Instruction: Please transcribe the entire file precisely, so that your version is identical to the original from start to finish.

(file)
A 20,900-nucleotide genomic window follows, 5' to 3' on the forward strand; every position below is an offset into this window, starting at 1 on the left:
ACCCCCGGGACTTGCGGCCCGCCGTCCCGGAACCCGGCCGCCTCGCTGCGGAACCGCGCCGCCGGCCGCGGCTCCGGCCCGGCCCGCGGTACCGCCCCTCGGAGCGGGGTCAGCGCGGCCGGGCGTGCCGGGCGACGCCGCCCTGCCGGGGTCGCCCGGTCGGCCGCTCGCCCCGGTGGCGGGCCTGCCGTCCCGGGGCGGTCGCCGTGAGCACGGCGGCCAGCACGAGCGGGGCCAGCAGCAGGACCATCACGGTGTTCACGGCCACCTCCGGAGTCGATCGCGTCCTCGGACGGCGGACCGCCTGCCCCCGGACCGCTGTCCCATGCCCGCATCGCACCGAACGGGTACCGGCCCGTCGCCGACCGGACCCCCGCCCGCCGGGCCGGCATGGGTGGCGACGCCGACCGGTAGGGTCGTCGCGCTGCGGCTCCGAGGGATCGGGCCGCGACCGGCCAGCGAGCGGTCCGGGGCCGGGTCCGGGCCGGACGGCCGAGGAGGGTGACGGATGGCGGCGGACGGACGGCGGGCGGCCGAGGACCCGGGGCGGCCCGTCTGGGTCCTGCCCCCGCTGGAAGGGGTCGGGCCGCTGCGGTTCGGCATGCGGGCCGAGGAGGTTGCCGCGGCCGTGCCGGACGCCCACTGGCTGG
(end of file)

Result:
A 20,900-nucleotide genomic window follows, 5' to 3' on the forward strand; every position below is an offset into this window, starting at 1 on the left:
ACCCCCGGGACTTGCGGCCCGCCGTCCCGGAACCCGGCCGCCTCGCTGCGGAACCGCGCCGCCGGCCGCGGCTCCGGCCCGGCCCGCGGTACCGCCCCTCGGAGCGGGGTCAGCGCGGCCGGGCGTGCCGGGCGACGCCGCCCTGCCGGGGTCGCCCGGTCGGCCGCTCGCCCCGGTGGCGGGCCTGCCGTCCCGGGGCGGTCGCCGTGAGCACGGCGGCCAGCACGAGCGGGGCCAGCAGCAGGACCATCACGGTGTTCACGGCCACCTCCGGAGTCGATCGCGTCCTCGGACGGCGGACCGCCTGCCCCCGGACCGCTGTCCCATGCCCGCATCGCACCGAACGGGTACCGGCCCGTCGCCGACCGGACCCCCGCCCGCCGGGCCGGCATGGGTGGCGACGCCGACCGGTAGGGTCGTCGCGCTGCGGCTCCGAGGGATCGGGCCGCGACCGGCCAGCGAGCGGTCCGGGGCCGGGTCCGGGCCGGACGGCCGAGGAGGGTGACGGATGGCGGCGGACGGACGGCGGGCGGCCGAGGACCCGGGGCGGCCCGTCTGGGTCCTGCCCCCGCTGGAAGGGGTCGGGCCGCTGCGGTTCGGCATGCGGGCCGAGGAGGTTGCCGCGGCCGTGCCGGACGCCCACTGGCTGG